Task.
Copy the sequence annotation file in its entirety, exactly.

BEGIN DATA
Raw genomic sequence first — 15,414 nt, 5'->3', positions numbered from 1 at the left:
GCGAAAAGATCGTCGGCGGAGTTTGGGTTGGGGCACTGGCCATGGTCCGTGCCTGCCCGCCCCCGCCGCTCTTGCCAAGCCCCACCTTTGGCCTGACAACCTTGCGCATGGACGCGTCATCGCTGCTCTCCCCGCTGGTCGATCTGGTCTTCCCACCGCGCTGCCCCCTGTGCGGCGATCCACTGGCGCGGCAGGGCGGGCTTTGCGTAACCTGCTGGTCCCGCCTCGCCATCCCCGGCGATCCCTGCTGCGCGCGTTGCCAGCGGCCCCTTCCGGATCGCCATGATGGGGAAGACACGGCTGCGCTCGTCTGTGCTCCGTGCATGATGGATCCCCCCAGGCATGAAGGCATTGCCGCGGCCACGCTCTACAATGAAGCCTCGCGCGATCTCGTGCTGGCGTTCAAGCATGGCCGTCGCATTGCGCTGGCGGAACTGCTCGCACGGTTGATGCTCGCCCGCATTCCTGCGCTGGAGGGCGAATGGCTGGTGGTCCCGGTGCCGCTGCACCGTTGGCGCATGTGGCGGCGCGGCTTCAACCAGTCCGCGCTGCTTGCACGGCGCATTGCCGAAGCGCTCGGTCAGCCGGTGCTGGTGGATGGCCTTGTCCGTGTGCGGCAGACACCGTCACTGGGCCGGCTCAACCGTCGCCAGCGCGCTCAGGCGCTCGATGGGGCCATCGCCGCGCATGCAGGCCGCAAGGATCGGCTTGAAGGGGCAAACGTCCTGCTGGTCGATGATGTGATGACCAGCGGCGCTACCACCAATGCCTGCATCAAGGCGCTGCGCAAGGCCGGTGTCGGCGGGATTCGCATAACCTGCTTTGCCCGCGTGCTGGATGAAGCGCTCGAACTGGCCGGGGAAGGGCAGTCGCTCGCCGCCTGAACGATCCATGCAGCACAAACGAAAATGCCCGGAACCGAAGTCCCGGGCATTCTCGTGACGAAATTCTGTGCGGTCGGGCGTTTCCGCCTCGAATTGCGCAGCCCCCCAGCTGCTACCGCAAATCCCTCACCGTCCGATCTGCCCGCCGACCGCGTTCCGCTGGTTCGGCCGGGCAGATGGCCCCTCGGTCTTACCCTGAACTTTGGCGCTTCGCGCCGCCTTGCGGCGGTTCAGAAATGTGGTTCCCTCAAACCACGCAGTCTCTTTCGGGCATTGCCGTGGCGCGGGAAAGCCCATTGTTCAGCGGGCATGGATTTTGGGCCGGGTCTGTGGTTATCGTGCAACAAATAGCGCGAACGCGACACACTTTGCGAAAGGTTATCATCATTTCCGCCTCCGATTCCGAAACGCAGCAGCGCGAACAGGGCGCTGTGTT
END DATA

Raw genomic sequence first — 15,414 nt, 5'->3', positions numbered from 1 at the left:
GCGAAAAGATCGTCGGCGGAGTTTGGGTTGGGGCACTGGCCATGGTCCGTGCCTGCCCGCCCCCGCCGCTCTTGCCAAGCCCCACCTTTGGCCTGACAACCTTGCGCATGGACGCGTCATCGCTGCTCTCCCCGCTGGTCGATCTGGTCTTCCCACCGCGCTGCCCCCTGTGCGGCGATCCACTGGCGCGGCAGGGCGGGCTTTGCGTAACCTGCTGGTCCCGCCTCGCCATCCCCGGCGATCCCTGCTGCGCGCGTTGCCAGCGGCCCCTTCCGGATCGCCATGATGGGGAAGACACGGCTGCGCTCGTCTGTGCTCCGTGCATGATGGATCCCCCCAGGCATGAAGGCATTGCCGCGGCCACGCTCTACAATGAAGCCTCGCGCGATCTCGTGCTGGCGTTCAAGCATGGCCGTCGCATTGCGCTGGCGGAACTGCTCGCACGGTTGATGCTCGCCCGCATTCCTGCGCTGGAGGGCGAATGGCTGGTGGTCCCGGTGCCGCTGCACCGTTGGCGCATGTGGCGGCGCGGCTTCAACCAGTCCGCGCTGCTTGCACGGCGCATTGCCGAAGCGCTCGGTCAGCCGGTGCTGGTGGATGGCCTTGTCCGTGTGCGGCAGACACCGTCACTGGGCCGGCTCAACCGTCGCCAGCGCGCTCAGGCGCTCGATGGGGCCATCGCCGCGCATGCAGGCCGCAAGGATCGGCTTGAAGGGGCAAACGTCCTGCTGGTCGATGATGTGATGACCAGCGGCGCTACCACCAATGCCTGCATCAAGGCGCTGCGCAAGGCCGGTGTCGGCGGGATTCGCATAACCTGCTTTGCCCGCGTGCTGGATGAAGCGCTCGAACTGGCCGGGGAAGGGCAGTCGCTCGCCGCCTGAACGATCCATGCAGCACAAACGAAAATGCCCGGAACCGAAGTCCCGGGCATTCTCGTGACGAAATTCTGTGCGGTCGGGCGTTTCCGCCTCGAATTGCGCAGCCCCCCAGCTGCTACCGCAAATCCCTCACCGTCCGATCTGCCCGCCGACCGCGTTCCGCTGGTTCGGCCGGGCAGATGGCCCCTCGGTCTTACCCTGAACTTTGGCGCTTCGCGCCGCCTTGCGGCGGTTCAGAAATGTGGTTCCCTCAAACCACGCAGTCTCTTTCGGGCATTGCCGTGGCGCGGGAAAGCCCATTGTTCAGCGGGCATGGATTTTGGGCCGGGTCTGTGGTTATCGTGCAACAAATAGCGCGAACGCGACACACTTTGCGAAAGGTTATCATCATTTCCGCCTCCGATTCCGAAACGCAGCAGCGCGAACAGGGCGCTGTGTT